Wednesday, January 30, 2013

Book Review: Cross Roads

I wanted to like this book. I really did.

The Shack is one of my favorite modern Christian novels. It's wildly original. It tells an amazing story of redemption and healing. And it's just out there enough to drive the most conservative readers nuts with its depictions of the Trinity.

Conversely, Cross Roads is derivative of the plot and ideas in The Shack. Protagonist father who lost a child? Check. Carries a lot of anger towards God about it? Check. The character development, what little there is of it, is both shallow and far too fast-paced. Granted, I've never had the disembodied essence of another person locked in my body, but I'm fairly certain that not only would I not accept it as quickly as these characters did but also were anyone to tell me they had a separate entity trapped in them, I'd be wildly skeptical.

Instead of spending time - and pages - with descriptions of medical terminology and characters ultimately inessential to the plot (Jack), going into greater details over how the protagonist went from self-centered to kind, faith-centered, and introspective would have been welcome. It honestly felt like many of the characters changed personalities and motivations so quickly that I thought I'd missed several pages of material.

To be honest, the only reason I read through to the end of the book was because I was hoping against hope that it might improve. The ending, which was blindingly obvious about 2/3 of the way through the book, felt rushed, and more than a little cheesy. Cross Roads is the kind of novel that were it adapted to film, it would undoubtedly be a direct-to-DVD release starring Kirk Cameron.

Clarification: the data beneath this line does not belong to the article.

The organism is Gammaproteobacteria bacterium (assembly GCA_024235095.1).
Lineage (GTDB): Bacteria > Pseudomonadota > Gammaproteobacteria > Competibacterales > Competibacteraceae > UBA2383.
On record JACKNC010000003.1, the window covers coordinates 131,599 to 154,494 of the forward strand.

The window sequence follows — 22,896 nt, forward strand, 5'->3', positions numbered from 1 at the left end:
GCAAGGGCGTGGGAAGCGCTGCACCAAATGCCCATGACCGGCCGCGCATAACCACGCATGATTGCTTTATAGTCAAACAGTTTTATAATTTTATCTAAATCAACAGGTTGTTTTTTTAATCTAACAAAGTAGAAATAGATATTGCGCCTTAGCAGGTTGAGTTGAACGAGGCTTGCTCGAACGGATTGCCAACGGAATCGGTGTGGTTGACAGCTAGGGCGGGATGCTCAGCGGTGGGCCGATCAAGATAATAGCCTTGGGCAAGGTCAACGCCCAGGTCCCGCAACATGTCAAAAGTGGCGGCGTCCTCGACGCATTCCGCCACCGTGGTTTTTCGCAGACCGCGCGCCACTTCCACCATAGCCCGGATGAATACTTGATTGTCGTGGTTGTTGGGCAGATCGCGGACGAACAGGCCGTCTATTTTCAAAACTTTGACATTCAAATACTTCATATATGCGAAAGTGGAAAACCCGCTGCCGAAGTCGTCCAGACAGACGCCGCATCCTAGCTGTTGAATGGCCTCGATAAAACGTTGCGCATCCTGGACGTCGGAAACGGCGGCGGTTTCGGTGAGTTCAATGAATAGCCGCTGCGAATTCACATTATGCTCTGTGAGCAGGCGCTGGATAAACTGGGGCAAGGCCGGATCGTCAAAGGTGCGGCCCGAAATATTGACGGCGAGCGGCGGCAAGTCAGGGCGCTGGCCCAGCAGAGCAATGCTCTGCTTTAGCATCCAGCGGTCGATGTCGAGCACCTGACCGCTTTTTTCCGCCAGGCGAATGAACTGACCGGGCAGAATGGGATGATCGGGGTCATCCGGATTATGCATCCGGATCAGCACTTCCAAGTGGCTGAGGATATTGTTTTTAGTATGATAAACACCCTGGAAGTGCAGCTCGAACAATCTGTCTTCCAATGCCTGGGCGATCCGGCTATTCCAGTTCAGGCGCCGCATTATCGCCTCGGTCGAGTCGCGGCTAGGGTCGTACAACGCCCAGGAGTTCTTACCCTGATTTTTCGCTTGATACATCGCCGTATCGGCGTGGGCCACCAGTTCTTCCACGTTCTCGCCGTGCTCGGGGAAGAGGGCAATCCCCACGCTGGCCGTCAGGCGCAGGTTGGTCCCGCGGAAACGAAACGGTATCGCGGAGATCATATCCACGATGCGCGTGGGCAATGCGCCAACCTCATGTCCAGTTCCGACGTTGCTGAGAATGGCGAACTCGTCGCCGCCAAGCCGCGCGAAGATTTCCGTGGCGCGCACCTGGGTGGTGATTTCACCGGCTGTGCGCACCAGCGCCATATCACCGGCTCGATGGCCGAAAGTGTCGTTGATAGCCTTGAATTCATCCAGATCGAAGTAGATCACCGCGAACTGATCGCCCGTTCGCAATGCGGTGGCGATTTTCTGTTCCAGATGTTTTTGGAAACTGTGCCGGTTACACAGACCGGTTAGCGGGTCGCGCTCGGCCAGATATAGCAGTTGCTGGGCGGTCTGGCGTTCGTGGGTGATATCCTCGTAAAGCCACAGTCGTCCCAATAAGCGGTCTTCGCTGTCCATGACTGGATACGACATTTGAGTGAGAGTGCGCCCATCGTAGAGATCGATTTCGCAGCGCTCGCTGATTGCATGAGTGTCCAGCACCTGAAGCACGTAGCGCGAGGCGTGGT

WM Paul Young, who proved himself a capable and talented author with The Shack, completely missed the opportunity to prove he is more than a one-style writer with Cross Roads. Had I not read The Shack first, perhaps I'd look at this with kinder eyes. As it stands, I'd recommend that people who want to get a feeling for the style of the author should stick with his first work and avoid this book.

Disclosure of Material Connection: I received this book free from the author and/or publisher through the Speakeasy blogging book review network. I was not required to write a positive review. The opinions I have expressed are my own. I am disclosing this in accordance with the Federal Trade Commission’s 16 CFR,Part 255.

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